Date of Award

5-2015

Degree Name

Doctor of Philosophy in Nursing (PhD)

Advisor(s)

Sandra K. Hanneman

Abstract

Purpose: The purpose of the study was to explore activity-rest and temperature circadian rhythms and sleep patterns in ambulatory women of reproductive, perimenopausal, and postmenopausal stages. Study aims were to (1) correlate the patterns of activity-rest with skin temperature and determine (2) lead-lag relation between activity-rest and circadian temperature rhythm, (3) stability of activity-rest patterns during work and non-work days, (4) duration of actigraphy sampling sufficient to reliably capture activity-rest patterns, and (5) sleep parameters in participating women across reproductive stages.

Design: Analysis of extant data sets.

Sample and Setting: Seven community-dwelling women, 27-to-54-years old

Methods: Participants wore an actigraph on the non-dominant wrist and a thermal sensor on the abdomen or under the breast for 13-52 consecutive days. Data were fit to the 3-parameter cosinor model to test for a statistically significant circadian rhythm; acceptable goodness-of-fit was defined as R2 ≥.10. Cosinor parameters from the activity-rest and temperature rhythms were correlated using the Spearman correlation coefficient to determine lead-lag relation. Stability of acrophase on work and non-work days was determined using the paired t-test. The standard error of the mean was co mputed for individual participants and the sample to determine minimum actigraphy monitoring duration to reliably assess activity-rest rhythms. Sleep parameters were scored by the Cole-Kripke method using Actiware™ software (Version 5.5, Mini Mitter).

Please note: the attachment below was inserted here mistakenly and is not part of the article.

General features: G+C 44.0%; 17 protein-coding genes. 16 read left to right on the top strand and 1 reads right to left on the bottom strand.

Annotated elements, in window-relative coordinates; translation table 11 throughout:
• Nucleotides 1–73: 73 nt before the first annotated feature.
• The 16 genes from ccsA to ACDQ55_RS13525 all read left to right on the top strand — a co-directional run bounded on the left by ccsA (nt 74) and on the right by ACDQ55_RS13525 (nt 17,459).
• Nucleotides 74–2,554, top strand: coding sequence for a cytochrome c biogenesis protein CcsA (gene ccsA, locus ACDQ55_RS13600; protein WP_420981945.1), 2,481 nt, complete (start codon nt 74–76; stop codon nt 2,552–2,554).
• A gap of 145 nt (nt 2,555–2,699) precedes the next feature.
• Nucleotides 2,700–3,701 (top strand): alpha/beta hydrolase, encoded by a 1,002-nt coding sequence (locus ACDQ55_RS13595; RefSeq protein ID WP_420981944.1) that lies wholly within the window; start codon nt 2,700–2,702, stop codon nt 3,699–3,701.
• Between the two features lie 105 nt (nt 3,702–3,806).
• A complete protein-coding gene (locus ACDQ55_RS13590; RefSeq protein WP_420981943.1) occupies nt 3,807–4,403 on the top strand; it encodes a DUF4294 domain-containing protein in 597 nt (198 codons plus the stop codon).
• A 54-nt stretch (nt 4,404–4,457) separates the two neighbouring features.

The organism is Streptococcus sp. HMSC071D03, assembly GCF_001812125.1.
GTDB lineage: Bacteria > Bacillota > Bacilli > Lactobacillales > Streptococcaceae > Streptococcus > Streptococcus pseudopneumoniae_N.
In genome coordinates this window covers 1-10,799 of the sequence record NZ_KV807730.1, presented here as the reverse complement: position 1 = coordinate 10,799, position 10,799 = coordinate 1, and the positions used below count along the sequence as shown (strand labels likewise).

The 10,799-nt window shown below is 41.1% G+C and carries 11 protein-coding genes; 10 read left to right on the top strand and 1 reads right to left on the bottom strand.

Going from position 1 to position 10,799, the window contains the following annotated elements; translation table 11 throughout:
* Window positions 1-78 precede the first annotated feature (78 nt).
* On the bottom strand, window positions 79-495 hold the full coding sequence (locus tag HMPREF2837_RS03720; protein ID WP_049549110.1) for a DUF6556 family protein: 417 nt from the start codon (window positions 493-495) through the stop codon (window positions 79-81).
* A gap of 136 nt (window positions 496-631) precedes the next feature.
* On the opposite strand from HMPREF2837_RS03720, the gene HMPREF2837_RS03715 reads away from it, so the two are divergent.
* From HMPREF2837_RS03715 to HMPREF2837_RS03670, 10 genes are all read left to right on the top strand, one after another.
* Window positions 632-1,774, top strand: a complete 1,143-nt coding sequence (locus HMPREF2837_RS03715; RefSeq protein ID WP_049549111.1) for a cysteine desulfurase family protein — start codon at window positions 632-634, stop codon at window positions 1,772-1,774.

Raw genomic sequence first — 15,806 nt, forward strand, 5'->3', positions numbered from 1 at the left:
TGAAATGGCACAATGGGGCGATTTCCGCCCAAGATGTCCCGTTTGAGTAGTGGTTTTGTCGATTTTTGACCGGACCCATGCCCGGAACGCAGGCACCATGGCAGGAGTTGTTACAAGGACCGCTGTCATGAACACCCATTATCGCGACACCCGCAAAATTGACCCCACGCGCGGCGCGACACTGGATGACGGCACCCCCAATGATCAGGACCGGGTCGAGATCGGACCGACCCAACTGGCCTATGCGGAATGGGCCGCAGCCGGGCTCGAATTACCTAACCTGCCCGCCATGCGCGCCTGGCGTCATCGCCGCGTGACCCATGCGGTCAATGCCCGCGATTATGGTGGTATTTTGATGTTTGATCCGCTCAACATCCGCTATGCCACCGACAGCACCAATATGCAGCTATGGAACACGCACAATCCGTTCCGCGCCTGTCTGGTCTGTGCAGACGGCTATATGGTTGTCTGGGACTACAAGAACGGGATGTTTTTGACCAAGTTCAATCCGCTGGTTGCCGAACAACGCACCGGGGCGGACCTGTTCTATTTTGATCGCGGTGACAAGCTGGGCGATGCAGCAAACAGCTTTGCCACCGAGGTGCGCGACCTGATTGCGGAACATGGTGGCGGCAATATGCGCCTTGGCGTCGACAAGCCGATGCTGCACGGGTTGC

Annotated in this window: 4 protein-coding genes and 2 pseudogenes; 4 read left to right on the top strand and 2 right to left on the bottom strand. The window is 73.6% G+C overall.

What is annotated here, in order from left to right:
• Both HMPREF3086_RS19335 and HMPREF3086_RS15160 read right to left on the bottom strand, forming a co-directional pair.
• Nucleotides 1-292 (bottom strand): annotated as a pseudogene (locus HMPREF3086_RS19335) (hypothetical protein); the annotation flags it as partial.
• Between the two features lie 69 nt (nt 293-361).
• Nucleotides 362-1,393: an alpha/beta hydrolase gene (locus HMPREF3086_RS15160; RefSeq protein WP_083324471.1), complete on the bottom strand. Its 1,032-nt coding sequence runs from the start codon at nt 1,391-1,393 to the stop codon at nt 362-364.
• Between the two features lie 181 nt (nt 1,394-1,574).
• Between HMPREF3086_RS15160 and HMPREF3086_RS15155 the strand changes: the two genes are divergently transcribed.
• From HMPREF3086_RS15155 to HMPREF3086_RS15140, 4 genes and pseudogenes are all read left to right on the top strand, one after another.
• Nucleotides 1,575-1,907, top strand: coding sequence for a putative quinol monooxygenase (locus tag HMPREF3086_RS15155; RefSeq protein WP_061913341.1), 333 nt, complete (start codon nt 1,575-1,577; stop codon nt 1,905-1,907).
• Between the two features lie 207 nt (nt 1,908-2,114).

Results: All participants had statistically significant activity-rest and skin temperature circadian rhythms (p ≤ 0.001). Six of seven participants (86%) had a statistically significant correlation (p ≤ 0.05) between activity-rest and temperature; three participants had a strong biologically meaningful (R2 ≥.10) circadian rhythm for both activity-rest and temperature. A lead-lag relationship was estimated in 6 of the 7 participants (86%); one participant had a temperature rise before an increase in activity, indicating temperature led activity, and five participants had an activity rise before an increase in temperature, indicating activity led temperature. Differences in mesor, amplitude, and acrophase of the activity-rest rhythms between work and non-work days were not statistically significant in the majority of women. Weighted standard error of the mean decreased linearly as monitoring days increased after 3 days. Participants in the reproductive and menopausal stages experienced the most interrupted sleep, with a median of 22 awakenings during the sleep period. Participants in the perimenopausal stage averaged more sleep time, least number of awakenings during the sleep period, and least hours of wake after sleep onset than those in the reproductive or menopausal stage. The menopausal women slept the fewest number of hours a day (median, 4.6 hr).

Conclusions: Activity-rest and temperature circadian rhythms were correlated in the majority of participants. Lead-lag relationship between activity-rest and temperature rhythms was inconsistent. Activity-rest rhythms were stable in work and non-work days in the majority of participants. A minimum of 4 monitoring days was needed to reliably determine activity-rest rhythms. In this small sample, sleep parameters differed by reproductive stage. The circadian rhythm findings are consistent with those from laboratory studies, but suggest that behaviors in the naturalistic setting may alter the lead-lag relationship between activity-rest and body temperature.

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